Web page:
People at play – spring sees colour of a different sort spreading across the region thanks to events like Yorke Peninsula Field Days at Paskeville (September 26 to 28), the ‘Wine, Wheels and Whiting’ Food and Wine event at Wallaroo (September 9) and The Price Rodeo (a Landcruiser line-up and mechanical bull at the Wheatsheaf pub on the October long weekend). It’s a chance to grab portraits of country people living the good life.
6. Surf’s up!
Did you know South Australia’s first National Surfing Reserve (NSR) was established on Yorke Peninsula? Daly Head received official NSR status in 2013, becoming one of just 19 Australian surf beaches recognised as an 'iconic place of intrinsic environmental, heritage, sporting and cultural value to [the] nation’. Alumni include Maroubra, Margaret River, and Burleigh Heads.
According to the NSR website (www.surfingreserves.org):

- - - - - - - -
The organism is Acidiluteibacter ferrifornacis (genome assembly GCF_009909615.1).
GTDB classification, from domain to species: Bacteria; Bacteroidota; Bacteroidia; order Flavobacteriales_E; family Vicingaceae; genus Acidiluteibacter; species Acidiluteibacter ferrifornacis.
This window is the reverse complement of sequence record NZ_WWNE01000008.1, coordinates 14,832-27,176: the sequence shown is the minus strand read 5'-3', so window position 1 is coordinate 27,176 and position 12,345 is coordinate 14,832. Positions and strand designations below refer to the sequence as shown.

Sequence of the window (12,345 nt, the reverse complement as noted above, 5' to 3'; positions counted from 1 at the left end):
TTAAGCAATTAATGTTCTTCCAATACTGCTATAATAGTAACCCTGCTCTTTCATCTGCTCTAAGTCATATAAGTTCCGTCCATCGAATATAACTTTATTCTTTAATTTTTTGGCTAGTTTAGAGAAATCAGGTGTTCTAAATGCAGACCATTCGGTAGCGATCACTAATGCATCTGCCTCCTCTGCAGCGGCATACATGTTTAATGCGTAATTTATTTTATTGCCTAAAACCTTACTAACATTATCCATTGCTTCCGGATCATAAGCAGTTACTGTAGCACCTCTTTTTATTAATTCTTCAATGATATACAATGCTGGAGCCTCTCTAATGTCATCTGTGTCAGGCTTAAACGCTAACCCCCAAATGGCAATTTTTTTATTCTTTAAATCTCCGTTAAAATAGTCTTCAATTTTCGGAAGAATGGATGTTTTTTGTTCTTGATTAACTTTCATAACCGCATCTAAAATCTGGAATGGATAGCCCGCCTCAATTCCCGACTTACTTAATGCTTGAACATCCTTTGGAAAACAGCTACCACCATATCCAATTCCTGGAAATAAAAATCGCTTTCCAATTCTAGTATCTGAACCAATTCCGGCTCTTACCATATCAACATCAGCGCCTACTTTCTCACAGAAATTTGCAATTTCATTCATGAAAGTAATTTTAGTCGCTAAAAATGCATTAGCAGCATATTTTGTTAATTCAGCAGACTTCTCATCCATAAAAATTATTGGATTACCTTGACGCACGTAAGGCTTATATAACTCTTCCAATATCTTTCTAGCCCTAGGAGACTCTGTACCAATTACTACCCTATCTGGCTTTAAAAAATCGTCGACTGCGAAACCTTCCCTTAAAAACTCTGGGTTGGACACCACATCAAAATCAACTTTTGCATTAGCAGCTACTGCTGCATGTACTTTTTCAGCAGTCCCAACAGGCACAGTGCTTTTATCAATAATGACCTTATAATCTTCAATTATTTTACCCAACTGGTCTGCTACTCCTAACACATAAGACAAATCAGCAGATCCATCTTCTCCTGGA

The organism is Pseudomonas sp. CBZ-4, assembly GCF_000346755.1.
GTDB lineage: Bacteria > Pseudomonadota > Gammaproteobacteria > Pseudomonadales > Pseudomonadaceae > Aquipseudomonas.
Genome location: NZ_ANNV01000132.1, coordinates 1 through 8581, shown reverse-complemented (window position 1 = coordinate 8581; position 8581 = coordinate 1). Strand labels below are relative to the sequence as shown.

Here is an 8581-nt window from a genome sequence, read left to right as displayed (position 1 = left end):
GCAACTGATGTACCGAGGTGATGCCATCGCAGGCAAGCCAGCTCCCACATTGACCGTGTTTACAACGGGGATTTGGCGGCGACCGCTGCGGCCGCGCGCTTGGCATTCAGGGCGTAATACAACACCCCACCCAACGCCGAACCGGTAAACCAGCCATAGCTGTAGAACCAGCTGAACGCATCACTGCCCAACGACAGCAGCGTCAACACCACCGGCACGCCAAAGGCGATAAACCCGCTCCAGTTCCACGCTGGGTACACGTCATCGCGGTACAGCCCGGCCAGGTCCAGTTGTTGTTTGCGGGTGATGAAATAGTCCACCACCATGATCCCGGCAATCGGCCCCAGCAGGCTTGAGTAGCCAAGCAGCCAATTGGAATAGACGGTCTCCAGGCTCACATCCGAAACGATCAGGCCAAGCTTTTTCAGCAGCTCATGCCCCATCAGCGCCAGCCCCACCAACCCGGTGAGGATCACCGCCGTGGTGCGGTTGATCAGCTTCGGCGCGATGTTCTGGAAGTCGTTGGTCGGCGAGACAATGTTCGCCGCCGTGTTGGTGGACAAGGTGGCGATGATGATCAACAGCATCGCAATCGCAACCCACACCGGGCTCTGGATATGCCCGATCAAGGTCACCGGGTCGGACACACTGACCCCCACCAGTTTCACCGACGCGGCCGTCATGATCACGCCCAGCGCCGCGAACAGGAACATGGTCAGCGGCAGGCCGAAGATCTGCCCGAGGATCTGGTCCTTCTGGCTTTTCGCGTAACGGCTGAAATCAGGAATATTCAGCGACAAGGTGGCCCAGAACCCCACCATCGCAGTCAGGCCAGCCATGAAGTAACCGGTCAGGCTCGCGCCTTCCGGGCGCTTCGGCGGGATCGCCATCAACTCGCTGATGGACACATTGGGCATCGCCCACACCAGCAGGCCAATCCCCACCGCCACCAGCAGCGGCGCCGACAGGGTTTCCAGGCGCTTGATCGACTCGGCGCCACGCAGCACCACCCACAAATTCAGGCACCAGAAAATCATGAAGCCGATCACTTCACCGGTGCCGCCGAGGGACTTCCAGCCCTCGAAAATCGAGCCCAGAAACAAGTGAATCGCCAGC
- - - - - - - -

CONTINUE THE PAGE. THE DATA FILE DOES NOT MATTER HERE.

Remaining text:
Over 50 years ago, the Daly Head surfing area was discovered by a group of surfers in search of quality breaks on the Yorke Peninsula. Local fishermen talked of large waves breaking in the area which kept the eager surfers hungry in their search, despite the limited beach access throughout the scrub & farmland. By 1961, the surfers’ efforts were rewarded with a variety of breaks that make the Daly Head area the stand out that it is to this day.
Spring sees some frenzied surfing action around the southern beaches of Yorke Peninsula. There’s the 30-year old Yorkes Surfing Classic (Saturday 30 September & Sunday 1 October ) with surfers competing for the Keith Sugars Memorial Trophy. And on November 4 and 5, the Rip Curl Grom Search is open to under-16 talent.
Be aware the surf can get pretty serious around these parts, but the vibe is distinctly chilled, with none of the ‘surf wars’ that plague busy breaks in the eastern states. Beginners can also get a break thanks to occasional surf schools operating on gentler waves. Check out Yorkes Junior Surf Club which meets at Berry Bay (Corny Point) on the last Sunday of every month at 10am.
Written by Max Anderson for Yorke Peninsula Tourism